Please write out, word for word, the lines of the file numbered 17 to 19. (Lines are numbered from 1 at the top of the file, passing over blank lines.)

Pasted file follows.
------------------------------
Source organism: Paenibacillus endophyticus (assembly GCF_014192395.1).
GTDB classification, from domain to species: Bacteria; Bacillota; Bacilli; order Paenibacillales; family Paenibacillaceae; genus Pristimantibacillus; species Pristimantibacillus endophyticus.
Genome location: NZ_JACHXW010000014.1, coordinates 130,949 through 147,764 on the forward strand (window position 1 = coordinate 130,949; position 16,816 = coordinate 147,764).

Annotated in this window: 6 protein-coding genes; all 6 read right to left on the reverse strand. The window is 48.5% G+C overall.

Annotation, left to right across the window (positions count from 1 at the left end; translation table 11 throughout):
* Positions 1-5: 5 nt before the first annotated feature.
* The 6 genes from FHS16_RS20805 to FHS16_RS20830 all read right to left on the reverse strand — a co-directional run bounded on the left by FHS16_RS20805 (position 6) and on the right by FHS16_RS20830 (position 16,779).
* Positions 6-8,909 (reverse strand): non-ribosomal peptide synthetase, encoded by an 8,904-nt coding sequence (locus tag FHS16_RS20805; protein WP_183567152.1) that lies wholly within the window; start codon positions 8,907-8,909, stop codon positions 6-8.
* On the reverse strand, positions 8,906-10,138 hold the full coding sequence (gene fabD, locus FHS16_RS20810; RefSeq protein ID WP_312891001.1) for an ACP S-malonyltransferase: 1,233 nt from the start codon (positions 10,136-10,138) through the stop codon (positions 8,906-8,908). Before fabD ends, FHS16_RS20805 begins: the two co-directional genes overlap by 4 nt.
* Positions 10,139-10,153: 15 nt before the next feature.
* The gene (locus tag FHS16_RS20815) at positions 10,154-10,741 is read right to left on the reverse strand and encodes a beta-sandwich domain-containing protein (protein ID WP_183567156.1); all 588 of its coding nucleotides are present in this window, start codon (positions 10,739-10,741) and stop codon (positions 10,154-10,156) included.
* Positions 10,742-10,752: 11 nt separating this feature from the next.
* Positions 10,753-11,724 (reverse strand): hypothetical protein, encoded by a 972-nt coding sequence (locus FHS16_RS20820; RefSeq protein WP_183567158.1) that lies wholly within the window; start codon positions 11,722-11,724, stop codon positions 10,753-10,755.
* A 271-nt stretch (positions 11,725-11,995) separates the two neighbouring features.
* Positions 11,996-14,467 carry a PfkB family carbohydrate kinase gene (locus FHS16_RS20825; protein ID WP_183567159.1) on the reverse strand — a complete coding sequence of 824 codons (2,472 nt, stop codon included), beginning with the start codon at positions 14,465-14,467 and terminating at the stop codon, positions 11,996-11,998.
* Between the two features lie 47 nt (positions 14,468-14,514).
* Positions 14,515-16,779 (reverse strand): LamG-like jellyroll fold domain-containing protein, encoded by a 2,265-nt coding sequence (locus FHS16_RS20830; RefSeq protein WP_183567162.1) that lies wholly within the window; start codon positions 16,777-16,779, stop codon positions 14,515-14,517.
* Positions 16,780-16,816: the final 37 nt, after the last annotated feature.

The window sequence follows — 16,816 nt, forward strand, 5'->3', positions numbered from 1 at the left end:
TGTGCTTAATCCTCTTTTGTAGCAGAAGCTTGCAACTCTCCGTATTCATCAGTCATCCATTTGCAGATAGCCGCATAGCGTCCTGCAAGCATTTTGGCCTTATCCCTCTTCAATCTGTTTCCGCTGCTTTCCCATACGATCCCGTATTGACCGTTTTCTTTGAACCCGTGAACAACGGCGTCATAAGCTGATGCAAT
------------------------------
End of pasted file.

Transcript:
* Positions 14,515-16,779 (reverse strand): LamG-like jellyroll fold domain-containing protein, encoded by a 2,265-nt coding sequence (locus FHS16_RS20830; RefSeq protein WP_183567162.1) that lies wholly within the window; start codon positions 16,777-16,779, stop codon positions 14,515-14,517.
* Positions 16,780-16,816: the final 37 nt, after the last annotated feature.

The window sequence follows — 16,816 nt, forward strand, 5'->3', positions numbered from 1 at the left end: